Paula McCraney

Thursday night, Paula McCraney claimed Mayor Greg Fischer's office placed a "gag order" on city employees to prevent Metro Council members from picking their brains on how to make Metro Government more efficient. (WDRB Photo)

LOUISVILLE, Ky. (WDRB) -- Over the coming weeks, Louisville leaders will have to make tough choices to pass a balanced budget.

As the city faces a $35 million budget gap, it's launched a new website that asks for everyone's help. It asks for ideas to help the city save money.

"I hope people will listen, and I hope they understand that hard decisions are going to be made," Councilman Bill Hollander (D-District 9) said of the city's predicament.

Even though more than 1,200 people have already sent in their ideas, Councilwoman Paula McCraney (D-District 7) has been looking for more input from another source: city employees.

"I am one of those Metro Council persons that picked up the phone or met with employees, just front-line employees, and asked questions, and they were filled with ideas," McCraney said.

But McCraney said she recently discovered a roadblock.

"I was told that [Mayor Greg Fischer's] administration told the supervisors to inform their employees not to speak to Metro Council members," McCraney said.

At the very end of a budget committee meeting Thursday, she raised the issue and brought proof in the form of an email from the director of Louisville Metro Animal Services to his employees.

"Per the mayor's office, should a council person or one of their staff reach out to you about LMAS operations or LMAS budget, you are required to inform me and an [sic] will handle," Director Ozzy Gibson wrote in the email.

LMAS Email

Councilwoman McCraney forwarded this email to WDRB News that she says shows the mayor’s office placing a “gag order” on city employees.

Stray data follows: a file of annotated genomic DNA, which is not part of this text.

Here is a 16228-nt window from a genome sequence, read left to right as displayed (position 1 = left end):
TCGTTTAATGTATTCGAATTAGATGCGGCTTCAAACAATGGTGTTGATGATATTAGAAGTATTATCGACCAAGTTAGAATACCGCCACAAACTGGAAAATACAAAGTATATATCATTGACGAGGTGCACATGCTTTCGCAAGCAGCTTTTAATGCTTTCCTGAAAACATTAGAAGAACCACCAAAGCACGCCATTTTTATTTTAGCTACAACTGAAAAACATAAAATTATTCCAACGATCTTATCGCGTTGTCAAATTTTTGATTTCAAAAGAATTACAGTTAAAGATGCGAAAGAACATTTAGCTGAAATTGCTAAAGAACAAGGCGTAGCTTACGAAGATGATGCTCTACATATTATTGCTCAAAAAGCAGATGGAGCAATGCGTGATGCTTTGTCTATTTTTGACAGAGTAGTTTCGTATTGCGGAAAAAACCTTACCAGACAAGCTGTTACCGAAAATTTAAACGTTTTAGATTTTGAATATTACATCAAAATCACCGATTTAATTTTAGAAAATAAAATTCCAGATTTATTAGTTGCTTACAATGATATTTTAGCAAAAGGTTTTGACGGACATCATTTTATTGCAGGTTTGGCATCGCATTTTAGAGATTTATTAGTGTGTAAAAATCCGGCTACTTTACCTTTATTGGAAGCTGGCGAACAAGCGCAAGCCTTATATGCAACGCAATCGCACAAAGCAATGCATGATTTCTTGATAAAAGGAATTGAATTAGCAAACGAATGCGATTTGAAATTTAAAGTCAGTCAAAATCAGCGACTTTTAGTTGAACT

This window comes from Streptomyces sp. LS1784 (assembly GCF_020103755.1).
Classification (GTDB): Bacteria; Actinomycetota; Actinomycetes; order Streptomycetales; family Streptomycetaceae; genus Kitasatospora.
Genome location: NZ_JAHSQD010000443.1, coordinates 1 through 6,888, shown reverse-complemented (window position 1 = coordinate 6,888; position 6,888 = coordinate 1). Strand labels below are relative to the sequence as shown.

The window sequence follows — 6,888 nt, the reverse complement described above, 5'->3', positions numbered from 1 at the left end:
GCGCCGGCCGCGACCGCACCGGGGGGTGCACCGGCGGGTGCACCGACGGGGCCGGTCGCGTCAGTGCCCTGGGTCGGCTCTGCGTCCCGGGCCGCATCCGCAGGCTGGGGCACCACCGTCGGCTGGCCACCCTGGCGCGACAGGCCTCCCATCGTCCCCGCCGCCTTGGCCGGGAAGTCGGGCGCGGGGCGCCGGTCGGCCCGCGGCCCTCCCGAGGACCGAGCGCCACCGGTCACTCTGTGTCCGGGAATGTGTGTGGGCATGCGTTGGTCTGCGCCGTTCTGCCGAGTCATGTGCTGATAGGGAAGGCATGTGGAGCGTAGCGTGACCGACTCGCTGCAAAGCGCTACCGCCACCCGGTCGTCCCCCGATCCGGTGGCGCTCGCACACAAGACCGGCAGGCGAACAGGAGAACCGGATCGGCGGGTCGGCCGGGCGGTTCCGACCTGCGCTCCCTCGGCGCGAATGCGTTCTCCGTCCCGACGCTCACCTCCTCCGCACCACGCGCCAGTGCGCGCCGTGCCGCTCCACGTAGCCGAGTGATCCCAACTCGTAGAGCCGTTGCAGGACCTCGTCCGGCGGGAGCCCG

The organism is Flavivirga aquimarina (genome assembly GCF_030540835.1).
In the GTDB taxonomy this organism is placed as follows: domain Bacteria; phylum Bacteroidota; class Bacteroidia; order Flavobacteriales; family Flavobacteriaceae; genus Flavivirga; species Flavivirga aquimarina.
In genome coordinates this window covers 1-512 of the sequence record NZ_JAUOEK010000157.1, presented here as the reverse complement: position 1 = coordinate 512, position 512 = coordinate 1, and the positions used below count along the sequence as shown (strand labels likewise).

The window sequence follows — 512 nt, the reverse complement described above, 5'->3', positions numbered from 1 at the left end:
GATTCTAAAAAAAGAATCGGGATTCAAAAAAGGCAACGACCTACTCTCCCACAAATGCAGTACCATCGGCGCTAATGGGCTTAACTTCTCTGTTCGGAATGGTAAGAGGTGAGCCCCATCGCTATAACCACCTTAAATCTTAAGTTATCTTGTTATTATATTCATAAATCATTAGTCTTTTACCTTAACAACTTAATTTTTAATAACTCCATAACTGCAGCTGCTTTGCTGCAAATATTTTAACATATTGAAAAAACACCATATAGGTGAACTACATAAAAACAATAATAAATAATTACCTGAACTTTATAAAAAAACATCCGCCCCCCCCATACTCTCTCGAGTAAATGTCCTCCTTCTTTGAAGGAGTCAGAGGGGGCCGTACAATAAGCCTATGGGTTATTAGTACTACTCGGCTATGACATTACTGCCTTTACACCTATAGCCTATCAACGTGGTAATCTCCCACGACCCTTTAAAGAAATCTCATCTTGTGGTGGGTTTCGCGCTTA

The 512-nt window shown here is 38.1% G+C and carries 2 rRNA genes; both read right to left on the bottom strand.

McCraney called the email and possible directive from the mayor's office disappointing.

"This was clearly a mandate to not speak to Metro Council members," she said.

She said ideas of cuts and efficiencies from front-line workers have been some of the most honest and valuable.

"They know the job. They do the job every day," she said. "They probably don't have an opportunity on a daily basis to give examples of work-related efficiencies."

Hollander said he has personally been able to speak with front-line workers but said he'll look into the email that he considers concerning.

When asked for comment, Jean Porter, the communications director for Fischer, clarified:

“We always want to make sure that council is getting the most accurate information and the full picture of an issue or initiative when they ask an employee a question. In this case, the director of LMAS asked his employees to refer any council questions to him to handle so he could make sure they were handled appropriately," Porter wrote. "We also encourage council members to work with our designated counsel liaison since it is her primary job to coordinate with them on any issues they may have.”

"I appreciate the mayor's office wanting to make sure council members get accurate information. That's important," McCraney responded. "Most companies and agencies I've worked for in the past have a written policy against employees speaking to media. But, for an agency or mayor's office to tell employees not to speak to elected officials is ludicrous, especially since we are faced with a budget crisis and must find efficiencies in the budget by June 25."

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